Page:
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Commodity prices, commodity currencies, and global economic developments

  • Jan J. J. Groen
  • Paolo A. Pesenti

In this paper we seek to produce forecasts of commodity price movements that can systematically improve on naive statistical benchmarks, and revisit the forecasting performance of changes in commodity currencies as efficient predictors of commodity prices, a view emphasized in the recent literature. In addition, we consider different types of factor-augmented models that use information from a large data set containing a variety of indicators of supply and demand conditions across major developed and developing countries. These factor-augmented models use either standard principal components or partial least squares (PLS) regression to extract dynamic factors from the data set. Our forecasting analysis considers ten alternative indices and sub-indices of spot prices for three different commodity classes across different periods. We find that the exchange rate-based model and especially the PLS factor-augmented model are more prone to outperform the naive statistical benchmarks. However, across our range of commodity price indices we are not able to generate out-of-sample forecasts that, on average, are systematically more accurate than predictions based on a random walk or autoregressive specifications.

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File URL: http://www.nber.org/papers/w15743.pdf
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Paper provided by National Bureau of Economic Research, Inc in its series NBER Working Papers with number 15743.

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Date of creation: Feb 2010
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Publication status: published as Commodity Prices, Commodity Currencies, and Global Economic Developments , Jan J. J. Groen, Paolo A. Pesenti. in Commodity Prices and Markets, East Asia Seminar on Economics, Volume 20 , Ito and Rose. 2011
Handle: RePEc:nbr:nberwo:15743
Note: IFM
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  1. Yu-chin Chen & Kenneth Rogoff & Barbara Rossi, 2008. "Can Exchange Rates Forecast Commodity Prices?," Working Papers UWEC-2008-11-FC, University of Washington, Department of Economics, revised Oct 2009.
  2. Reinhart, Carmen, 1988. "Real Exchange Rate and Commodity Prices in a Neoclassical Model," MPRA Paper 13188, University Library of Munich, Germany.
  3. Aasim M. Husain & Chakriya Bowman, 2004. "Forecasting Commodity Prices; Futures Versus Judgment," IMF Working Papers 04/41, International Monetary Fund.
  4. Selim Elekdag & Rene Lalonde & Douglas Laxton & Dirk Muir & Paolo Pesenti, 2008. "Oil Price Movements and the Global Economy: A Model-Based Assessment," NBER Working Papers 13792, National Bureau of Economic Research, Inc.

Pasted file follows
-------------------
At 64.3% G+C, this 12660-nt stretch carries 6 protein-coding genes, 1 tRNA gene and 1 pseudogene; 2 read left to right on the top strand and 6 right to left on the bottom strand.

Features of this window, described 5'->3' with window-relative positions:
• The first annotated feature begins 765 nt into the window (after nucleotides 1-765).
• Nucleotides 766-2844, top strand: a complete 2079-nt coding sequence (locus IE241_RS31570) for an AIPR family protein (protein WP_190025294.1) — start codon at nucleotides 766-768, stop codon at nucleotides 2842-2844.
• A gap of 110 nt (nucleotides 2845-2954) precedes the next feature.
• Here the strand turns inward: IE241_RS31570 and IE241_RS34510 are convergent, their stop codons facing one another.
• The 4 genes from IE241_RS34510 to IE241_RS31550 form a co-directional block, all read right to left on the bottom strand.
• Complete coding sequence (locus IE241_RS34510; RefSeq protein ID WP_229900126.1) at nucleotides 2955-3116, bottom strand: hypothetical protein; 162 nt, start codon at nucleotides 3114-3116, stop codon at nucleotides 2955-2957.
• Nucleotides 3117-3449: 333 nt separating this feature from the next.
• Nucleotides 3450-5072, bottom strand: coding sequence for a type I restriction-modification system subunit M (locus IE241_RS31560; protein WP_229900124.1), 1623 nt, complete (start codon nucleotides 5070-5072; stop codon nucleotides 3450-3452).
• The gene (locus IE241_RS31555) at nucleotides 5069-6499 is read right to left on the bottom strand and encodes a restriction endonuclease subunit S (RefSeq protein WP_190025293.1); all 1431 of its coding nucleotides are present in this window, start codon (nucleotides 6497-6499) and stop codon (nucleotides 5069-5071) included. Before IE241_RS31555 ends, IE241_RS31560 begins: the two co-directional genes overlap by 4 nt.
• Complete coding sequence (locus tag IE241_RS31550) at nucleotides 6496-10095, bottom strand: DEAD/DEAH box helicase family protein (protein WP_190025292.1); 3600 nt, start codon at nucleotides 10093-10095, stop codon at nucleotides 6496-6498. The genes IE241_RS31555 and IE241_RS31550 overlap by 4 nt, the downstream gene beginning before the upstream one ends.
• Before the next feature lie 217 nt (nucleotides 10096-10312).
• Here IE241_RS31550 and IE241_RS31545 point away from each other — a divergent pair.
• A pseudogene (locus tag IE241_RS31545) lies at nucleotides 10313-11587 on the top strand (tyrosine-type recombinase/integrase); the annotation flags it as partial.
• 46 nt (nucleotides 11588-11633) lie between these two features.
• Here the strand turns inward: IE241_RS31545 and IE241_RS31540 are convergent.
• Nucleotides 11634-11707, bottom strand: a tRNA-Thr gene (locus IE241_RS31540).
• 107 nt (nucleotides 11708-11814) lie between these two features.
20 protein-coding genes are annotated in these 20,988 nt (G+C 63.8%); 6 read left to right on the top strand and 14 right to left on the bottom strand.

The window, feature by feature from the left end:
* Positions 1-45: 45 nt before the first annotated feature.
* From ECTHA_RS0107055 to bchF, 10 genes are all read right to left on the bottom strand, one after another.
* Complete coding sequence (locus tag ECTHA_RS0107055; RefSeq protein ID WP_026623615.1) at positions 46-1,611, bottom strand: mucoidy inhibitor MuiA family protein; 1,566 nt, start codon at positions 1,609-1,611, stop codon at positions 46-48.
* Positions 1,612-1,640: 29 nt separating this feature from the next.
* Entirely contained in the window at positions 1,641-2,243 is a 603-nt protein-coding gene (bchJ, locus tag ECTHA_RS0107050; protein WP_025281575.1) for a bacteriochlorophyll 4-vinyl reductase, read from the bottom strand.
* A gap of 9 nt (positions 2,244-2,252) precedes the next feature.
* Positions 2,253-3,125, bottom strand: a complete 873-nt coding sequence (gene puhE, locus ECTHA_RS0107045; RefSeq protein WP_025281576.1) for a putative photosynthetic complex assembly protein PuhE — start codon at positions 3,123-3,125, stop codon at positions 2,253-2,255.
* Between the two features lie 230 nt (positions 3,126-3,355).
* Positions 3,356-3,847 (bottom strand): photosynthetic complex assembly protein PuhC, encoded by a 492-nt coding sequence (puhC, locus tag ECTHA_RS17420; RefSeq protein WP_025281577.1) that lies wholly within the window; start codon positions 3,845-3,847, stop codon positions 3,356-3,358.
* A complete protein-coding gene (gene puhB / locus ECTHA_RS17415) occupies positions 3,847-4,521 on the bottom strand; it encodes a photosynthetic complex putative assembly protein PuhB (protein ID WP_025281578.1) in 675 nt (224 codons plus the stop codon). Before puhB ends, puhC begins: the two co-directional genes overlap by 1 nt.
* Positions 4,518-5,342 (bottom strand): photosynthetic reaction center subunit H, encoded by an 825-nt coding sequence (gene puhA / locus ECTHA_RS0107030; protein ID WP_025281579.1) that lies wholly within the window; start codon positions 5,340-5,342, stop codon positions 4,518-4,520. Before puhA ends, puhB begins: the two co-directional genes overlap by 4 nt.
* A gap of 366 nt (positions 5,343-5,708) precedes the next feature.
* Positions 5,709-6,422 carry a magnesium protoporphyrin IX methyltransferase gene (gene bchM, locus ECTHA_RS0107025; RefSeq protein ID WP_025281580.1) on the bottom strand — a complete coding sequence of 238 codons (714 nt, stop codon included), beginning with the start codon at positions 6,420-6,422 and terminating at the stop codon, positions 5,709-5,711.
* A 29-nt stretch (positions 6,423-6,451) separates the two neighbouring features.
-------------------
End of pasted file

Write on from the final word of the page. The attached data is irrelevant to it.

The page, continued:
5. Eduardo Borensztein & Carmen Reinhart, 1994. "The Macroeconomic Determinants of Commodity Prices," IMF Working Papers 94/9, International Monetary Fund.
  6. Q. Farooq Akram, 2008. "Commodity prices, interest rates and the dollar," Working Paper 2008/12, Norges Bank.
  7. Jan J. J. Groen & George Kapetanios, 2008. "Revisiting useful approaches to data-rich macroeconomic forecasting," Staff Reports 327, Federal Reserve Bank of New York.
  8. Jean Boivin & Serena Ng, 2003. "Are More Data Always Better for Factor Analysis?," NBER Working Papers 9829, National Bureau of Economic Research, Inc.
  9. Kilian, Lutz, 2006. "Not All Oil Price Shocks Are Alike: Disentangling Demand and Supply Shocks in the Crude Oil Market," CEPR Discussion Papers 5994, C.E.P.R. Discussion Papers.
  10. Kenneth D. West & Todd Clark, 2006. "Approximately Normal Tests for Equal Predictive Accuracy in Nested Models," NBER Technical Working Papers 0326, National Bureau of Economic Research, Inc.
  11. Clark, Todd E. & West, Kenneth D., 2006. "Using out-of-sample mean squared prediction errors to test the martingale difference hypothesis," Journal of Econometrics, Elsevier, vol. 135(1-2), pages 155-186.
  12. Margaret E. Slade & Henry Thille, 2006. "Commodity Spot Prices: An Exploratory Assessment of Market Structure and Forward-Trading Effects," Economica, London School of Economics and Political Science, vol. 73(290), pages 229-256, 05.
  13. Jan J. J. Groen & George Kapetanios, 2009. "Model selection criteria for factor-augmented regressions," Staff Reports 363, Federal Reserve Bank of New York.
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